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Asphalt or Metal? The Best Material for Your Lancaster Roofing Project

Are you thinking of getting a new roof for your home? If so, you’re probably trying to figure out what type you should have installed by now. Like any sensible homeowner, you only want the highest quality roofing in Lancaster, PA. After all, your roof might just be the most important part of your home as it is the one that shields you from the harsh heat, heavy rains, and cold snow.

If you ask roofing professionals, they’ll tell you that the best materials are asphalt shingles and metal. Each has its own advantages and disadvantages that could help you decide which one you should go for.

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Anybody looking to invest in a major home renovation should consider the cost of the whole project first. Nobody wants to start the job and then find out that they don’t have enough resources to pull it off. Perhaps here is where asphalt shingles take the cake. Compared to metal, asphalt is more affordable, which makes it the perfect choice if you want to redo the entire house.


Metal roofing knocks it out of the park when it comes to durability. Metal is tougher and more resistant to wear, which makes it a superior material for Lancaster roofing projects. Aside from being weather resistant, good metal roofing is also fireproof. In contrast, asphalt shingles don’t even come close to metal’s 60-year projected lifespan.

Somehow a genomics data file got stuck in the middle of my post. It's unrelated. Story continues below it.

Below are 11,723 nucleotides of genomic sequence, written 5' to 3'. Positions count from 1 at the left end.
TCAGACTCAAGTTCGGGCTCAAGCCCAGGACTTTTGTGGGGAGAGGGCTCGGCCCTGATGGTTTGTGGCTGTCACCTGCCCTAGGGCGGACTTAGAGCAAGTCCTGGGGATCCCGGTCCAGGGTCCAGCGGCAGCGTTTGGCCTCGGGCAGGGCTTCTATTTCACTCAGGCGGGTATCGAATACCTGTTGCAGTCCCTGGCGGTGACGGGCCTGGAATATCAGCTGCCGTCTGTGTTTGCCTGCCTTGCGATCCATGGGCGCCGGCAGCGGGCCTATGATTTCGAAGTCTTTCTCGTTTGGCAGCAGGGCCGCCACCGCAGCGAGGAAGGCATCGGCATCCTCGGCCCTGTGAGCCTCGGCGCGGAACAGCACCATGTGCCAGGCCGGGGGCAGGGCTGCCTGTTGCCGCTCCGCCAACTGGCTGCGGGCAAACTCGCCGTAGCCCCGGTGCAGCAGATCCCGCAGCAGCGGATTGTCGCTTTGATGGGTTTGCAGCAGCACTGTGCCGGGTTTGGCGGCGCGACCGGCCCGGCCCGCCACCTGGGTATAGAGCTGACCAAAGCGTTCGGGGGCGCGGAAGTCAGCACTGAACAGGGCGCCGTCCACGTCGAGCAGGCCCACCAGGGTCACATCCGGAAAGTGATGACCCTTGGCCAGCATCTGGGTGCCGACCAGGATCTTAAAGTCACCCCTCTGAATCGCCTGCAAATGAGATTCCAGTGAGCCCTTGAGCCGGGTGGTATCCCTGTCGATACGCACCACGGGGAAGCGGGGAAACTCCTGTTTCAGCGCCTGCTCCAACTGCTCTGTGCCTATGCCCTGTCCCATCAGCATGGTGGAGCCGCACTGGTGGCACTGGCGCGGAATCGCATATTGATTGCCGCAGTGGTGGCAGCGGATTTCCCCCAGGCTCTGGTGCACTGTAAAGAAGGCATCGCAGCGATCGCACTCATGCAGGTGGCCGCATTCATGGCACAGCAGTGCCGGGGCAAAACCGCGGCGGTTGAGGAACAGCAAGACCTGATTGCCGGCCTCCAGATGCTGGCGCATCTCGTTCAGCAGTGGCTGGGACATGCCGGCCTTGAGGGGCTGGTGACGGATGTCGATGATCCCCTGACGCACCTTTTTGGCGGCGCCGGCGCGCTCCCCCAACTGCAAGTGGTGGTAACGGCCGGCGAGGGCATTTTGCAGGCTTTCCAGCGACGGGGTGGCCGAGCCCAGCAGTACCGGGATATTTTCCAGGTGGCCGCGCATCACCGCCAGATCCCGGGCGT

Regarding physical characteristics, asphalt shingles tend to be more stylish. With a range of designs and styles available in many different shades, asphalt shingles have a unique air of elegance about them. On the other hand, metal roofing can appear to be a bit harsh despite its many color and pattern options; this austere aura lends the material a more professional look, however. It’s pretty much a toss-up between the two since some prefer the rustic feel of asphalt shingles, while some favor the presentable modernity of metal roofing.


One advantage metal has over asphalt is recyclability. According to a study by the National Association of Homebuilders Research Center, about 20 billion pounds of asphalt shingles end up in landfills every year; EPA studies even suggest that eight percent of the total building-related waste stream is made up of shingle waste. Thus, the recyclability of asphalt shingles is still inferior to that of metal roofing.

(Source: Roofing Materials – Asphalt Versus Metal?, DoItYourself.com)

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